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PARP-14, a member of the B aggressive lymphoma family, transduces survival signals in primary B cells

By Sung Hoon Cho, Shreevrat Goenka, Tiina Henttinen, Prathyusha Gudapati, Arja Reinikainen, Christine M. Eischen, Riitta Lahesmaa and Mark Boothby


Poly(ADP-ribos)ylation is one of the longest-known but most enigmatic posttranslational modifications transducing specific signals. The enzyme responsible for the majority of poly(ADP-ribose) polymerization in cells, PARP-1, promotes DNA repair but also mediates a caspase-independent form of apoptosis in response to stressors such as irradiation. However, the biologic function of most other PARPs is not known. Macro-PARPs constitute one branch of the large family of PARP-like proteins also designated as B aggressive lymphoma proteins (BAL1, 2a/2b, 3, or PARP-9, PARP-14, and PARP-15). To elucidate biologic role(s) of a BAL-family macro-PARP, we analyzed mice deficient in PARP-14, a binding partner of the IL-4–induced transcription factor Stat6. We show here that PARP-14 plays a fundamental role mediating protection against apoptosis in IL-4–treated B cells, including that after DNA damage, and mediates IL-4 effects on the levels of gene products that regulate cell survival, proliferation, and lymphomagenesis. Collectively, the results establish that PARP-14 mediates regulation of gene expression and lymphocyte physiology by IL-4 and has a function distinct from PARP-1. Furthermore, the findings suggest mechanisms by which BAL-family proteins might influence pathologic processes involving B lymphocytes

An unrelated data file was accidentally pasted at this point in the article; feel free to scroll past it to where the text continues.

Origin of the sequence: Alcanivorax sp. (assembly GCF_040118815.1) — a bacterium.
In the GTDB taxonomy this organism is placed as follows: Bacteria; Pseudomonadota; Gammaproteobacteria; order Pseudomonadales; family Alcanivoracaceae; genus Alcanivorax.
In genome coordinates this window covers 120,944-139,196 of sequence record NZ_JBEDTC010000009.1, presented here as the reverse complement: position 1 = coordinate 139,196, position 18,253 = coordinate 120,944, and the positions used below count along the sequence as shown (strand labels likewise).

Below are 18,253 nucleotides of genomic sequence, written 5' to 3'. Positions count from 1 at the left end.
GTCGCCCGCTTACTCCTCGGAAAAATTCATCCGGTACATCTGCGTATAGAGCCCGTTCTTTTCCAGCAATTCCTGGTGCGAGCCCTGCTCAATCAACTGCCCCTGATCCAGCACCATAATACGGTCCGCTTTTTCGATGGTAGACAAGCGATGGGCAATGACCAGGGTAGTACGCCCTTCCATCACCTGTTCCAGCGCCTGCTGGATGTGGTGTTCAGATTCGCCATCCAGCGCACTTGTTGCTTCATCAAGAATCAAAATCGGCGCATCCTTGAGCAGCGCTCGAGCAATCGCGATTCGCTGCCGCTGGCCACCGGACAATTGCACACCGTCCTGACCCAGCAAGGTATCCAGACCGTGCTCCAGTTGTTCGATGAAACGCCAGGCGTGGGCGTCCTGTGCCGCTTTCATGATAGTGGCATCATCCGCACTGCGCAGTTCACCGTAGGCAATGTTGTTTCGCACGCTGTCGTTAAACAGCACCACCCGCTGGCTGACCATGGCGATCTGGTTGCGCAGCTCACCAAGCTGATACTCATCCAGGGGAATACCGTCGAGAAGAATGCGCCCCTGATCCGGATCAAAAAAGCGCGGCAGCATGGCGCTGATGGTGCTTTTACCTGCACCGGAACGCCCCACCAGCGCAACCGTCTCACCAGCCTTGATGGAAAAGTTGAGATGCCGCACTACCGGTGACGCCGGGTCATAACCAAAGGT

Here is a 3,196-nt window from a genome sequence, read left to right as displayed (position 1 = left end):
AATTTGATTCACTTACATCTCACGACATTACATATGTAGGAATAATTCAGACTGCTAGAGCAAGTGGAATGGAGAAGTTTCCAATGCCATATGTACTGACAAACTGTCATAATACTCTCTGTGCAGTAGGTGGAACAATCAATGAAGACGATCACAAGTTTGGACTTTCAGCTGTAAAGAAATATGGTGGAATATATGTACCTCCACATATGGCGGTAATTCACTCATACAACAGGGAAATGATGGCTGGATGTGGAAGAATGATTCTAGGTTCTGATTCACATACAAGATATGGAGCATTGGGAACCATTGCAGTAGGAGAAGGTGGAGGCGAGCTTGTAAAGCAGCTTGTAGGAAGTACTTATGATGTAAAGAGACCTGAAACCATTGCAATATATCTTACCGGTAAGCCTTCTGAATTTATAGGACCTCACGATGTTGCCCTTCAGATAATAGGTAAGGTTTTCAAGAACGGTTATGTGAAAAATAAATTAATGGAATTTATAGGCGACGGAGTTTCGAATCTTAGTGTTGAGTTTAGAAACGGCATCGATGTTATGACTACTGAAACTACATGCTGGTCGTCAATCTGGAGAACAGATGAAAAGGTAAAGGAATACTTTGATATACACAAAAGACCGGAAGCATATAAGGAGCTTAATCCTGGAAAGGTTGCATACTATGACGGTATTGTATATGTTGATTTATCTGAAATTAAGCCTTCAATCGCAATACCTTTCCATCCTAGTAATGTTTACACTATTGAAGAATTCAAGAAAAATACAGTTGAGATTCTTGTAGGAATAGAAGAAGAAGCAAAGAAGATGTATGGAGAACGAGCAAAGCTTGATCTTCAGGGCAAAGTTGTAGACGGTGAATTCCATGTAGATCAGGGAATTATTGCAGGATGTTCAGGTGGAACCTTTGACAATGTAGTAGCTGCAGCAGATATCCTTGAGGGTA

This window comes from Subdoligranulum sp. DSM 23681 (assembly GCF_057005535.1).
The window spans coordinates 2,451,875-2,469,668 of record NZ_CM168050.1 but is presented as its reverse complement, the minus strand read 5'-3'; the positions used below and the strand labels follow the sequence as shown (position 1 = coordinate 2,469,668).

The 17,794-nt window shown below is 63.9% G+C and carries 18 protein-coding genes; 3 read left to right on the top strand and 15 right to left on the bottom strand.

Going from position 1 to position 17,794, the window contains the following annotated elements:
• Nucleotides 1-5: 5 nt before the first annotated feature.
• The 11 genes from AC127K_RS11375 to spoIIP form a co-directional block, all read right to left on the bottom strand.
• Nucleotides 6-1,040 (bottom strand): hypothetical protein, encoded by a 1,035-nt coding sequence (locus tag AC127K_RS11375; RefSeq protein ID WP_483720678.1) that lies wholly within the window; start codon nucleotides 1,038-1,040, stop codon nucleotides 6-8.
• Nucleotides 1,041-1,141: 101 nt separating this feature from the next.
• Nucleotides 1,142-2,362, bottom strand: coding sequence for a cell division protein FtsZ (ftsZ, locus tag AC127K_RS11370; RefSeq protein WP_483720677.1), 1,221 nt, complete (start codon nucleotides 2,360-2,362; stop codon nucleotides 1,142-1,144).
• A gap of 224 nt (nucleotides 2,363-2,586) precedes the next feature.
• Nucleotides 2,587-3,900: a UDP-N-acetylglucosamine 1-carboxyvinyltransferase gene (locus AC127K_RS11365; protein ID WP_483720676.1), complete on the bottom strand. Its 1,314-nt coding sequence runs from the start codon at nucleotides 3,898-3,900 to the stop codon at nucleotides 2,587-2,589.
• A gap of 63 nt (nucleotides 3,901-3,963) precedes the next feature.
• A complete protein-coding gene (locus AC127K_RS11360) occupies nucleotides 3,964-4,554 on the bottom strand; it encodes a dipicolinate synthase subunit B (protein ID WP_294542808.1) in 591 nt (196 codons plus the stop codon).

Topics: Immunobiology
Publisher: American Society of Hematology
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Provided by: PubMed Central
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